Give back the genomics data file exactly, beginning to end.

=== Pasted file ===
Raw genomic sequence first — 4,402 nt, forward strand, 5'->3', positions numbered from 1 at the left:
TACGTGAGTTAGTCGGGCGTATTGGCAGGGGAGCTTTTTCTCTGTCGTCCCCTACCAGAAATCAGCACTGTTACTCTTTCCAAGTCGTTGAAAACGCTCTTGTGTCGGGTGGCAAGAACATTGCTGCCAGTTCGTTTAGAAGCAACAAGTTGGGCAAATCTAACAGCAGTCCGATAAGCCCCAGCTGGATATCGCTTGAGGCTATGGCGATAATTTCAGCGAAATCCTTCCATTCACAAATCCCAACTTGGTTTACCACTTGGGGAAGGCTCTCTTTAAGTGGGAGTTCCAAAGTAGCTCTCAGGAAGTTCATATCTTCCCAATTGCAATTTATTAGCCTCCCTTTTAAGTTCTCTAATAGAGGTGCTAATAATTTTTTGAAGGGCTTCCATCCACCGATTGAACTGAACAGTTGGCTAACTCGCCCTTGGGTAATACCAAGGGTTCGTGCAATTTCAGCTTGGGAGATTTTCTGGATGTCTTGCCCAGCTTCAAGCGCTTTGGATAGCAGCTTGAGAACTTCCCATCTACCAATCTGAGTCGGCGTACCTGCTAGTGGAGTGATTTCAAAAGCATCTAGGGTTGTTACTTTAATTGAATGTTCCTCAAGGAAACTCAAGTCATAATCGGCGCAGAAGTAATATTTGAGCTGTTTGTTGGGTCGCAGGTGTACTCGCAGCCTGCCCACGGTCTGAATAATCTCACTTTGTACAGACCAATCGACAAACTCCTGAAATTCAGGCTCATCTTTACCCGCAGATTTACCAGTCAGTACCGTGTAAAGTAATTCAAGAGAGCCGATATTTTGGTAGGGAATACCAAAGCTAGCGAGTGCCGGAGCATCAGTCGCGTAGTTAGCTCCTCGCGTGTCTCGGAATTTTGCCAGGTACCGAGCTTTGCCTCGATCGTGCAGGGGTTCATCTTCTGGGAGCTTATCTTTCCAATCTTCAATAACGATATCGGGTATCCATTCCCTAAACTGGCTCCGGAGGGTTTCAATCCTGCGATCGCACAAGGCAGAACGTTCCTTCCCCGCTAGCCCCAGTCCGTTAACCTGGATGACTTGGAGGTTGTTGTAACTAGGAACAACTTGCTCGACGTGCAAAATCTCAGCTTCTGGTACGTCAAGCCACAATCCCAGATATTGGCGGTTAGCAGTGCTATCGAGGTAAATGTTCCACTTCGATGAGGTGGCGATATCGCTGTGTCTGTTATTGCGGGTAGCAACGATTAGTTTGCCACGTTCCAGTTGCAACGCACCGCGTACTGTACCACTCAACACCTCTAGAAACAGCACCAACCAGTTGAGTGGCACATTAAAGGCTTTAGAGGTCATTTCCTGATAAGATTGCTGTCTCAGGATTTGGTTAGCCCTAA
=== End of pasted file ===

Raw genomic sequence first — 4,402 nt, forward strand, 5'->3', positions numbered from 1 at the left:
TACGTGAGTTAGTCGGGCGTATTGGCAGGGGAGCTTTTTCTCTGTCGTCCCCTACCAGAAATCAGCACTGTTACTCTTTCCAAGTCGTTGAAAACGCTCTTGTGTCGGGTGGCAAGAACATTGCTGCCAGTTCGTTTAGAAGCAACAAGTTGGGCAAATCTAACAGCAGTCCGATAAGCCCCAGCTGGATATCGCTTGAGGCTATGGCGATAATTTCAGCGAAATCCTTCCATTCACAAATCCCAACTTGGTTTACCACTTGGGGAAGGCTCTCTTTAAGTGGGAGTTCCAAAGTAGCTCTCAGGAAGTTCATATCTTCCCAATTGCAATTTATTAGCCTCCCTTTTAAGTTCTCTAATAGAGGTGCTAATAATTTTTTGAAGGGCTTCCATCCACCGATTGAACTGAACAGTTGGCTAACTCGCCCTTGGGTAATACCAAGGGTTCGTGCAATTTCAGCTTGGGAGATTTTCTGGATGTCTTGCCCAGCTTCAAGCGCTTTGGATAGCAGCTTGAGAACTTCCCATCTACCAATCTGAGTCGGCGTACCTGCTAGTGGAGTGATTTCAAAAGCATCTAGGGTTGTTACTTTAATTGAATGTTCCTCAAGGAAACTCAAGTCATAATCGGCGCAGAAGTAATATTTGAGCTGTTTGTTGGGTCGCAGGTGTACTCGCAGCCTGCCCACGGTCTGAATAATCTCACTTTGTACAGACCAATCGACAAACTCCTGAAATTCAGGCTCATCTTTACCCGCAGATTTACCAGTCAGTACCGTGTAAAGTAATTCAAGAGAGCCGATATTTTGGTAGGGAATACCAAAGCTAGCGAGTGCCGGAGCATCAGTCGCGTAGTTAGCTCCTCGCGTGTCTCGGAATTTTGCCAGGTACCGAGCTTTGCCTCGATCGTGCAGGGGTTCATCTTCTGGGAGCTTATCTTTCCAATCTTCAATAACGATATCGGGTATCCATTCCCTAAACTGGCTCCGGAGGGTTTCAATCCTGCGATCGCACAAGGCAGAACGTTCCTTCCCCGCTAGCCCCAGTCCGTTAACCTGGATGACTTGGAGGTTGTTGTAACTAGGAACAACTTGCTCGACGTGCAAAATCTCAGCTTCTGGTACGTCAAGCCACAATCCCAGATATTGGCGGTTAGCAGTGCTATCGAGGTAAATGTTCCACTTCGATGAGGTGGCGATATCGCTGTGTCTGTTATTGCGGGTAGCAACGATTAGTTTGCCACGTTCCAGTTGCAACGCACCGCGTACTGTACCACTCAACACCTCTAGAAACAGCACCAACCAGTTGAGTGGCACATTAAAGGCTTTAGAGGTCATTTCCTGATAAGATTGCTGTCTCAGGATTTGGTTAGCCCTAA